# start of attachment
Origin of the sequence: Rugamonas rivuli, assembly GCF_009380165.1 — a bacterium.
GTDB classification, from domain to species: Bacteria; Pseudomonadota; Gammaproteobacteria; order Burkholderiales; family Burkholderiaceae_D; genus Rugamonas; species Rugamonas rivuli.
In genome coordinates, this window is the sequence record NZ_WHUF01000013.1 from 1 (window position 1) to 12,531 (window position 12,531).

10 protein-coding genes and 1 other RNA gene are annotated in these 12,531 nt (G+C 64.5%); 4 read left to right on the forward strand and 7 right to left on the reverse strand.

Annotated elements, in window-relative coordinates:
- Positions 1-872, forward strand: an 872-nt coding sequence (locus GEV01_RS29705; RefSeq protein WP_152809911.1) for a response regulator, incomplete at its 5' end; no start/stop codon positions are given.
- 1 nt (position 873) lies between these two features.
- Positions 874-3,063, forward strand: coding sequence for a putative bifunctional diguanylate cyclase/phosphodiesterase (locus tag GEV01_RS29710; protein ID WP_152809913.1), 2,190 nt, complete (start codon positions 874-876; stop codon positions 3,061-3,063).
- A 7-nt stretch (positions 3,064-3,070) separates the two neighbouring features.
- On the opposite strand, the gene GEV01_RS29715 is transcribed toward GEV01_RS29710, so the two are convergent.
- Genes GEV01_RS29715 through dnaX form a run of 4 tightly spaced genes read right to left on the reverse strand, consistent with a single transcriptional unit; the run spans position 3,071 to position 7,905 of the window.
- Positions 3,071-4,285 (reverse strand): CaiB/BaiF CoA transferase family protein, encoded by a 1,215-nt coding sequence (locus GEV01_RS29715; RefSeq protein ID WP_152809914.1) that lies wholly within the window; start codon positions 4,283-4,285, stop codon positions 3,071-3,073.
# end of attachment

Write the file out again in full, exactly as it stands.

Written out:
Origin of the sequence: Rugamonas rivuli, assembly GCF_009380165.1 — a bacterium.
GTDB classification, from domain to species: Bacteria; Pseudomonadota; Gammaproteobacteria; order Burkholderiales; family Burkholderiaceae_D; genus Rugamonas; species Rugamonas rivuli.
In genome coordinates, this window is the sequence record NZ_WHUF01000013.1 from 1 (window position 1) to 12,531 (window position 12,531).

10 protein-coding genes and 1 other RNA gene are annotated in these 12,531 nt (G+C 64.5%); 4 read left to right on the forward strand and 7 right to left on the reverse strand.

Annotated elements, in window-relative coordinates:
- Positions 1-872, forward strand: an 872-nt coding sequence (locus GEV01_RS29705; RefSeq protein WP_152809911.1) for a response regulator, incomplete at its 5' end; no start/stop codon positions are given.
- 1 nt (position 873) lies between these two features.
- Positions 874-3,063, forward strand: coding sequence for a putative bifunctional diguanylate cyclase/phosphodiesterase (locus tag GEV01_RS29710; protein ID WP_152809913.1), 2,190 nt, complete (start codon positions 874-876; stop codon positions 3,061-3,063).
- A 7-nt stretch (positions 3,064-3,070) separates the two neighbouring features.
- On the opposite strand, the gene GEV01_RS29715 is transcribed toward GEV01_RS29710, so the two are convergent.
- Genes GEV01_RS29715 through dnaX form a run of 4 tightly spaced genes read right to left on the reverse strand, consistent with a single transcriptional unit; the run spans position 3,071 to position 7,905 of the window.
- Positions 3,071-4,285 (reverse strand): CaiB/BaiF CoA transferase family protein, encoded by a 1,215-nt coding sequence (locus GEV01_RS29715; RefSeq protein ID WP_152809914.1) that lies wholly within the window; start codon positions 4,283-4,285, stop codon positions 3,071-3,073.